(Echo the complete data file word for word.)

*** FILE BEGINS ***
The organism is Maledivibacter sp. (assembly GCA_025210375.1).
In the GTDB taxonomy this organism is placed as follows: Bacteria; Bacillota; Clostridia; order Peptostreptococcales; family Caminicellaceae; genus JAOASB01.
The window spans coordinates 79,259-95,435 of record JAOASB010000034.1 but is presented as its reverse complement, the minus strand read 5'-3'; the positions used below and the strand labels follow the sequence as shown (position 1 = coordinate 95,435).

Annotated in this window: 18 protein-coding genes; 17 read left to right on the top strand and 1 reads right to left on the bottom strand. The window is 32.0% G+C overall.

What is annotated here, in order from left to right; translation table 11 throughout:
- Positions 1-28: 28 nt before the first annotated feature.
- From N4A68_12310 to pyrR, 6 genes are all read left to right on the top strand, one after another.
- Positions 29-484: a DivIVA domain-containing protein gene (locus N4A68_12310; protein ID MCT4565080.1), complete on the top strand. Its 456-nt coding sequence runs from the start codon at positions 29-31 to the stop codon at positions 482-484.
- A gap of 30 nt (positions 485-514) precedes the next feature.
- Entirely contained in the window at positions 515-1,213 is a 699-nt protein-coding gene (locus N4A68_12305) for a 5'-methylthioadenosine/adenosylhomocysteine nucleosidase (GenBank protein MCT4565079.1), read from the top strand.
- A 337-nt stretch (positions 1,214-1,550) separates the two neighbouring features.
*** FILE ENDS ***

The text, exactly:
The organism is Maledivibacter sp. (assembly GCA_025210375.1).
In the GTDB taxonomy this organism is placed as follows: Bacteria; Bacillota; Clostridia; order Peptostreptococcales; family Caminicellaceae; genus JAOASB01.
The window spans coordinates 79,259-95,435 of record JAOASB010000034.1 but is presented as its reverse complement, the minus strand read 5'-3'; the positions used below and the strand labels follow the sequence as shown (position 1 = coordinate 95,435).

Annotated in this window: 18 protein-coding genes; 17 read left to right on the top strand and 1 reads right to left on the bottom strand. The window is 32.0% G+C overall.

What is annotated here, in order from left to right; translation table 11 throughout:
- Positions 1-28: 28 nt before the first annotated feature.
- From N4A68_12310 to pyrR, 6 genes are all read left to right on the top strand, one after another.
- Positions 29-484: a DivIVA domain-containing protein gene (locus N4A68_12310; protein ID MCT4565080.1), complete on the top strand. Its 456-nt coding sequence runs from the start codon at positions 29-31 to the stop codon at positions 482-484.
- A gap of 30 nt (positions 485-514) precedes the next feature.
- Entirely contained in the window at positions 515-1,213 is a 699-nt protein-coding gene (locus N4A68_12305) for a 5'-methylthioadenosine/adenosylhomocysteine nucleosidase (GenBank protein MCT4565079.1), read from the top strand.
- A 337-nt stretch (positions 1,214-1,550) separates the two neighbouring features.